Terry: What has been McCready's response to Bishop's claim?

Thompson: So, we talked to McCready's campaign and he said that he believes money is corrupting our politics and that we've got to take on special interests and the status quo. And he said that if he's elected to Congress he will advocate for mandatory disclosure of all different donors to dark money groups. His campaign has been supported by End Citizen United, which is a group that's dedicated to reversing the Supreme Court decision that allowed dark money groups to grow in influence, which is called Citizens United vs. FEC.

Terry: So, McCready didn't really deny, necessarily, that he has benefited from dark money?

Thompson: No, he didn't.  Although when we did talk to his campaign people they said that federal election law prohibits candidates from coordinating with political nonprofits and they follow the law. The fact of the matter is that there's nothing that they can really do to prevent dark money groups from investing in them basically. They can really do whatever they want unless they wanted to call out these organizations directly and say, '@PatriotMajorityUSA stop sending us money to an anti-campaign against my opponent.'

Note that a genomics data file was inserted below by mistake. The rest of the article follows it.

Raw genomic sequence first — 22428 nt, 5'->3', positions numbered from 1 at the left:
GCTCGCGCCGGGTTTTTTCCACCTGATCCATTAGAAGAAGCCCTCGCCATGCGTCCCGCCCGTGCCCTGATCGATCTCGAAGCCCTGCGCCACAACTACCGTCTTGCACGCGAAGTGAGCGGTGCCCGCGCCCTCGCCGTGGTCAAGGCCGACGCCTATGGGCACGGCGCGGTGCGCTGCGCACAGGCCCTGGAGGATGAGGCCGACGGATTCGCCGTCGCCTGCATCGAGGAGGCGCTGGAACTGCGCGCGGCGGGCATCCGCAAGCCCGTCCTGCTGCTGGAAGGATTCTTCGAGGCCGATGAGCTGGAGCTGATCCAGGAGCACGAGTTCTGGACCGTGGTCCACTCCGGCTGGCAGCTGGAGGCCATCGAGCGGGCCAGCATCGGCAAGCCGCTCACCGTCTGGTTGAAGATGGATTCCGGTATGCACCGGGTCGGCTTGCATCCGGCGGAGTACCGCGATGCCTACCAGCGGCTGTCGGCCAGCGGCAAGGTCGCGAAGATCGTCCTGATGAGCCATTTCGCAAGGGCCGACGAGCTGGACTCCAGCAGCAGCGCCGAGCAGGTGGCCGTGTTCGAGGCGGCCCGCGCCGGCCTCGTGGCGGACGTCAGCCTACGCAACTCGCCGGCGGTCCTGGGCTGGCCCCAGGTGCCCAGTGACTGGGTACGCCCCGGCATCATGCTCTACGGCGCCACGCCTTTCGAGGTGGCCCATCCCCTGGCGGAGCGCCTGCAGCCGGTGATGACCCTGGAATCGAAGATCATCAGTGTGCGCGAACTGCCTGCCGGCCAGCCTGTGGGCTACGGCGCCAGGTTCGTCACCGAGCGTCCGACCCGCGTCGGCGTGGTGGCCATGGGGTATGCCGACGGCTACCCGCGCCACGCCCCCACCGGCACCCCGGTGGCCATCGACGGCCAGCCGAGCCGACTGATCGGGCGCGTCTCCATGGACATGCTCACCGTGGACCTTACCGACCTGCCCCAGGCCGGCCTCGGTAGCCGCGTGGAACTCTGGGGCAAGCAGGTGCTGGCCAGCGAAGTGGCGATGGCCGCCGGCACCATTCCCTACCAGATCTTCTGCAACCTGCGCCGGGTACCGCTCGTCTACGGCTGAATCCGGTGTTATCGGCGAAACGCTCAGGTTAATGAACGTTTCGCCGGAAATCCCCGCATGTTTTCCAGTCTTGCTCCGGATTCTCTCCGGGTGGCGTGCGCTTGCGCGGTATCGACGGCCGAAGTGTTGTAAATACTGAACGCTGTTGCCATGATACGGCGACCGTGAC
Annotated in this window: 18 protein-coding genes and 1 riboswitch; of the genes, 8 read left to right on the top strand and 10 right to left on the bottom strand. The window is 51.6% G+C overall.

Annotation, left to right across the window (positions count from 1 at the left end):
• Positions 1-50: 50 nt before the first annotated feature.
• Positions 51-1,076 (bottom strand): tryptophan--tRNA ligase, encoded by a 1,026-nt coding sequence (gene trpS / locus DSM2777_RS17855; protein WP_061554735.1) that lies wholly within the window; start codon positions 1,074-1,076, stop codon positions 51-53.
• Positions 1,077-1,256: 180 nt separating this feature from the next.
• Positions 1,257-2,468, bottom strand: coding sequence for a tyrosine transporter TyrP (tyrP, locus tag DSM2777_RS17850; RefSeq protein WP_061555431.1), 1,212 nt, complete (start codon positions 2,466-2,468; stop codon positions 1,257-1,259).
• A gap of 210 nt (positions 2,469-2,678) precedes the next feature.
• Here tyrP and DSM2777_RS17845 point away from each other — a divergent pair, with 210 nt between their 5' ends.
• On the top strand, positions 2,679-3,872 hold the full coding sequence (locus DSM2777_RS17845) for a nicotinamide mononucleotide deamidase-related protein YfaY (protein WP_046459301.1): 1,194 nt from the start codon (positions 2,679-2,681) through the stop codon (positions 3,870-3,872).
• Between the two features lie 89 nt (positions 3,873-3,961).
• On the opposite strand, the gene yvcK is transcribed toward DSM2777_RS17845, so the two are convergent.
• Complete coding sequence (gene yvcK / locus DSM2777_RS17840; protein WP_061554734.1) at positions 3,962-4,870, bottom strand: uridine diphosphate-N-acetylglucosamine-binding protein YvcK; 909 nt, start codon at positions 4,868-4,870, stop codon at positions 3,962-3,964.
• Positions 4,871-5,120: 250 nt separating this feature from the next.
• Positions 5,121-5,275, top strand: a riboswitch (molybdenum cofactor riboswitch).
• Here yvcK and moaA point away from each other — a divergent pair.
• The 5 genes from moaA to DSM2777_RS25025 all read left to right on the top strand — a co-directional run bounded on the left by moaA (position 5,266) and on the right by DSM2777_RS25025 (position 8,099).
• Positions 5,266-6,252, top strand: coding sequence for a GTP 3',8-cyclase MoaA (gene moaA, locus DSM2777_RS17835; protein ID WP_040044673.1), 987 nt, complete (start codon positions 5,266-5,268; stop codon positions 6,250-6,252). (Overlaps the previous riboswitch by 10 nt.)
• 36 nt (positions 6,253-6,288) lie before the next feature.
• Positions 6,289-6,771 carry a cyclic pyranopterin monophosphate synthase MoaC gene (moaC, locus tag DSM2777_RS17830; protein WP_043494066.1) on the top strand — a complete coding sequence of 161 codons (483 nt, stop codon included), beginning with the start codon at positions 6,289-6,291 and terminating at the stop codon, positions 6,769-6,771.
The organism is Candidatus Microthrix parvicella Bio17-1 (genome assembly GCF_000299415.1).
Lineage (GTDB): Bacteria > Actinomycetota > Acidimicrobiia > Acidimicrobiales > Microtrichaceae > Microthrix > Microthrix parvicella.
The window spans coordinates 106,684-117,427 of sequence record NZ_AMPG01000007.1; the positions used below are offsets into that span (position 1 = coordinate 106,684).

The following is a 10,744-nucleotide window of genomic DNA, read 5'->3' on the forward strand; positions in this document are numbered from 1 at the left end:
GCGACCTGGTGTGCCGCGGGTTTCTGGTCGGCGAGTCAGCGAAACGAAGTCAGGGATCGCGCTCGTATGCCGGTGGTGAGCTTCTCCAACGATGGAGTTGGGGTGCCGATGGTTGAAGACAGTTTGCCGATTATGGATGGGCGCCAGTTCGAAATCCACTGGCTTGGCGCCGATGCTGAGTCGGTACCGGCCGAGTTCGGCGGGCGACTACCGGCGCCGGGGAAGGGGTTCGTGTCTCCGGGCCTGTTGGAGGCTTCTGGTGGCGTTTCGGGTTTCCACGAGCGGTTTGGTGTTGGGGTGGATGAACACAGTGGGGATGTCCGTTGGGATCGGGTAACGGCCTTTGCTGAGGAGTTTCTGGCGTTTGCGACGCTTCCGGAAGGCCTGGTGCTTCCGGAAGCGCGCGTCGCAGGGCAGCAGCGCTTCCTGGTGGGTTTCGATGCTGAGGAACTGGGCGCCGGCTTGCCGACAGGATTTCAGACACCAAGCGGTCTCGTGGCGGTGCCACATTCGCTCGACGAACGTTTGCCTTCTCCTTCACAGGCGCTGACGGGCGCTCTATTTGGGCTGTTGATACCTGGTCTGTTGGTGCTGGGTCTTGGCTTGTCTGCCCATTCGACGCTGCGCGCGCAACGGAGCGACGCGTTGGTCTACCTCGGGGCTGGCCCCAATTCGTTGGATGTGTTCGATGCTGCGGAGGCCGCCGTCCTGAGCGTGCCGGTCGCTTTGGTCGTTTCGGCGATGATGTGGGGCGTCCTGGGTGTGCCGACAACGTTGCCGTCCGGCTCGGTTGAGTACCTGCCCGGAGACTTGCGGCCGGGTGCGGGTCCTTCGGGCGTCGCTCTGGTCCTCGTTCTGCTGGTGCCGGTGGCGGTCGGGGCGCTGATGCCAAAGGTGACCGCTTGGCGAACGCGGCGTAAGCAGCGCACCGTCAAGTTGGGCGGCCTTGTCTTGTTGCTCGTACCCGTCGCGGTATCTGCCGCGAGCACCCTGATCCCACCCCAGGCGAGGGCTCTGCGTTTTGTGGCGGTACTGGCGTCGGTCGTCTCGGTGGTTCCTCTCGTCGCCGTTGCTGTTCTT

Terry: So how do you rate the claim by Dan Bishop then.

Thompson: The claim is mostly true. Bishop was correct that McCready received support from a dark money group and he also did receive support from the House Majority PAC which is aligned with Pelosi. It's just not a dark money group. So his statement was mostly true.

Terry: Moving forward, how do we tell if either Bishop or McCready are benefiting from dark money?

Thompson: The Center for Responsive Politics does collect information on this. It's kind of up to us as voters and citizens to be watchful of that. In this election, I would say that it's very likely that both candidates will experience some kind of benefit from dark money organizations just because they are so invested in competitive elections and this is going to be an extremely competitive election.

Terry: That's Elizabeth Thompson of The Raleigh News and Observer. 

This story was produced by the North Carolina Fact-Checking Project, a partnership of McClatchy Carolinas, the Duke University Reporters' Lab and PolitiFact. The NC Local News Lab Fund and the International Center for Journalists provide support for the project, which shares fact-checks with newsrooms statewide. To offer ideas for fact checks, email factcheck@newsobserver.com.

Listen to WFAE's Fact Check segment on Wednesday mornings during Morning Edition and anytime here.

Correction: One instance of McCready was mistakenly written as McCrory. 

Marshall came to WFAE after graduating from Appalachian State University, where he worked at the campus radio station and earned a degree in communication. Outside of radio, he loves listening to music and going to see bands - preferably in small, dingy clubs.